The history of the Walled City (known as Kowloon then) can be traced back to the Song Dynasty, where it served as a watchpost defending the area against pirates and managing the production of salt. The Convention for the Extension of Hong Kong Territory of 1898 which handed parts of Hong Kong to Britain for 99 years excluded the Walled City [which at this point was located in the heart of Honk Kong proper], with a population of roughly 700.This is my favorite paragraph. By this time it is the late 1970's and 1980's:
[Throughout the next 50 years] the Walled City remained a curiosity - a tourist attraction where British colonials could have a taste of the old China - [that is] until 1940, when during its WWII occupation of Hong Kong, Japan evicted people from the Walled City, and then demolished much of it - including the wall.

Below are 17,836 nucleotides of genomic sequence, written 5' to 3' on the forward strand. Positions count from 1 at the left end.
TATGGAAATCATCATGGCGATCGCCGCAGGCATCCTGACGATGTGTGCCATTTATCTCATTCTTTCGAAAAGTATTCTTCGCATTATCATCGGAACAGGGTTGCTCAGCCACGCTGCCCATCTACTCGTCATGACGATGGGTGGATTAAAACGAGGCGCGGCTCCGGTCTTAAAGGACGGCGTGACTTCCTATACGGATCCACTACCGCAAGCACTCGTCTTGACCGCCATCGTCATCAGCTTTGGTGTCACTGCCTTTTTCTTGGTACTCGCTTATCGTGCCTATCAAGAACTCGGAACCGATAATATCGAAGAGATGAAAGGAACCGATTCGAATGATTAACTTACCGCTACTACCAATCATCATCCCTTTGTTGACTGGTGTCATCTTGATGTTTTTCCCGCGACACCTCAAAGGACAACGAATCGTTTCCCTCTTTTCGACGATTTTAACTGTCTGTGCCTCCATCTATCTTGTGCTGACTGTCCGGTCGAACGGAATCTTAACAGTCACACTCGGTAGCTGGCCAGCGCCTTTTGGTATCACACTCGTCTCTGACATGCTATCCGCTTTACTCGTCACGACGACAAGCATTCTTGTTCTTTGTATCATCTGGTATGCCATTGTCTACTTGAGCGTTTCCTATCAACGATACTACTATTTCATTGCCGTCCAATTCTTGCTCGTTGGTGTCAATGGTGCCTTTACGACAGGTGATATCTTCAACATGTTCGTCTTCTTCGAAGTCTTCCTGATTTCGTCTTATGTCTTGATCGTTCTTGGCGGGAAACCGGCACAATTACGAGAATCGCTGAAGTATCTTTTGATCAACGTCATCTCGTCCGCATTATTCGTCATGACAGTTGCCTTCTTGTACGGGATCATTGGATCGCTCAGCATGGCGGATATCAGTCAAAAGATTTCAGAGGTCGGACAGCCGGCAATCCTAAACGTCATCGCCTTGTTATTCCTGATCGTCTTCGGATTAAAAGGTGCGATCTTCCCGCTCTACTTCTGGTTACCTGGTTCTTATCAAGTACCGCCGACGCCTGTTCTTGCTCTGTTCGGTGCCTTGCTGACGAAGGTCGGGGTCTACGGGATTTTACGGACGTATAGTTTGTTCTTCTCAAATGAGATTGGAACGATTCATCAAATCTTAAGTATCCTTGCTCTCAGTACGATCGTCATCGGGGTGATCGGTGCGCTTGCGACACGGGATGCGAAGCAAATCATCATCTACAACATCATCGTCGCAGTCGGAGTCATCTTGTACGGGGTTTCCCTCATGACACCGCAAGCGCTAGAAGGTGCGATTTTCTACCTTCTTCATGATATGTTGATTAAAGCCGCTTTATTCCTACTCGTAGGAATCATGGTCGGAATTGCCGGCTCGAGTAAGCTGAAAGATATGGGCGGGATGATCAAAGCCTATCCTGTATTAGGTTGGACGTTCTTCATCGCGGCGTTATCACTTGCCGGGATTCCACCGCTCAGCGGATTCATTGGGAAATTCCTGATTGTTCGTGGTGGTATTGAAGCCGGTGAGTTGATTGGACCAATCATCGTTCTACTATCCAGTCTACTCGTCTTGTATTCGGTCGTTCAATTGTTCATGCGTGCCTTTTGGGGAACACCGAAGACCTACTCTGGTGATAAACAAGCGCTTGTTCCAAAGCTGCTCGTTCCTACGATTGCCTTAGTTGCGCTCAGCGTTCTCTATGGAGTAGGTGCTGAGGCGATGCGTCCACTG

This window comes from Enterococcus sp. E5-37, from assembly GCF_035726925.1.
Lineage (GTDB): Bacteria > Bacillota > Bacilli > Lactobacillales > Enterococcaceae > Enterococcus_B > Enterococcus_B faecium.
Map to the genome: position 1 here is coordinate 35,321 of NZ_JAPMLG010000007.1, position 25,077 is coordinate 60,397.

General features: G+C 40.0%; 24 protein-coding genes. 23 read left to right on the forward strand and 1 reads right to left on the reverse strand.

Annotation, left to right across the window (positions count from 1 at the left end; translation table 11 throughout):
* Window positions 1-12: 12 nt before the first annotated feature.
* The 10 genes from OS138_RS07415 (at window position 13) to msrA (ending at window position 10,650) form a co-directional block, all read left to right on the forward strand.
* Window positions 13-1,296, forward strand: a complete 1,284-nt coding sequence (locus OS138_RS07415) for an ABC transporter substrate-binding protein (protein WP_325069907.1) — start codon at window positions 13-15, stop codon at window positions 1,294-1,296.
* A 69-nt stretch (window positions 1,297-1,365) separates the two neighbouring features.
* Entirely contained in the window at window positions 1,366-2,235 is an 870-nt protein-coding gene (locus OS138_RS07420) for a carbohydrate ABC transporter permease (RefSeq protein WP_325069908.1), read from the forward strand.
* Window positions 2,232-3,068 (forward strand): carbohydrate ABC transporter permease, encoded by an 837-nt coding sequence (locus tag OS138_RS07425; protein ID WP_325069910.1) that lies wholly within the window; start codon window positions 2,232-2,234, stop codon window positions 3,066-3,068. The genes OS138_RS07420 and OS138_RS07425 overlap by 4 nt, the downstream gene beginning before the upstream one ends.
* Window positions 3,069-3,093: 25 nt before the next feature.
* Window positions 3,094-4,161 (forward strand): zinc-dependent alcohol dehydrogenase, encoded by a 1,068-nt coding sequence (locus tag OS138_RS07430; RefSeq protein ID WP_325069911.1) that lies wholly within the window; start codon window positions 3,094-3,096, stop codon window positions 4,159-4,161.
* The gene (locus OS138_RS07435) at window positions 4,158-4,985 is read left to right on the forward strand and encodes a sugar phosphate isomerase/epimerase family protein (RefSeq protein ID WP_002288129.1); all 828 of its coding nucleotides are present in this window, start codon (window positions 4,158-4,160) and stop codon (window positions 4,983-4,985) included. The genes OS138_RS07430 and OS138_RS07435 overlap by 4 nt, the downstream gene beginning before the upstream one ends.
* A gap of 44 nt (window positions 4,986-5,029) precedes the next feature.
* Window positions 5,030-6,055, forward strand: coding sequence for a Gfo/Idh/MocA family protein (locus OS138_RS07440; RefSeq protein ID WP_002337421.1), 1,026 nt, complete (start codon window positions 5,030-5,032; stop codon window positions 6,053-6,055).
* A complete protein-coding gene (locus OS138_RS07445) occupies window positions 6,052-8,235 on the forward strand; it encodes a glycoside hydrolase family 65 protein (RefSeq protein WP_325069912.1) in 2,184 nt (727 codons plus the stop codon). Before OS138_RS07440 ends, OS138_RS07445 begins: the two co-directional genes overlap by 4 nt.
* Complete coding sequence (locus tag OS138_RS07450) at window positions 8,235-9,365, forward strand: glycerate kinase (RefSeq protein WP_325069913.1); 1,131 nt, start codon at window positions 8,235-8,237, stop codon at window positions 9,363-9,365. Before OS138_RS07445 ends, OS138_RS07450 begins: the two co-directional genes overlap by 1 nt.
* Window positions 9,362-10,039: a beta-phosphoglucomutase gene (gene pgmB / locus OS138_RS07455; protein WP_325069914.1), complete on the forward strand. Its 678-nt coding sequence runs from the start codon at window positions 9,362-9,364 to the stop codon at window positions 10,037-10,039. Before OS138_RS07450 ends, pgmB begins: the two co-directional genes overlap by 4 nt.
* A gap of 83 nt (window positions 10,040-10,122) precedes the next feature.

After Japan's surrender, squatters [mostly newcomers] began to occupy the Walled City, resisting several attempts by Britain in 1948 to drive them out. With no wall to protect it, the Walled City became a haven for crooks and drug addicts, as the Hong Kong Police had no right to enter the City. Mainland China refused to take care of it. The foundation of the People's Republic of China in 1949 added thousands of refugees to the population.
Square buildings folded up into one another as thousands of modifications were made, virtually none by architects or engineers, until hundreds of square meters were simply a kind of patchwork monolith. Labyrinthine corridors ran through the monolith, some of those being former streets (at the ground level, and often clogged up with trash), and some of those running through upper floors, practically between buildings. The streets were illuminated by fluorescent lights, as sunlight was rare except for the rooftops. The only rules of construction were twofold: electricity had to be provided to avoid fire, and the buildings could be no more than about fourteen stories high, because of the nearby airport. A mere eight municipal pipes somehow provided water to the entire structure (although more could have come from wells).... the story continues: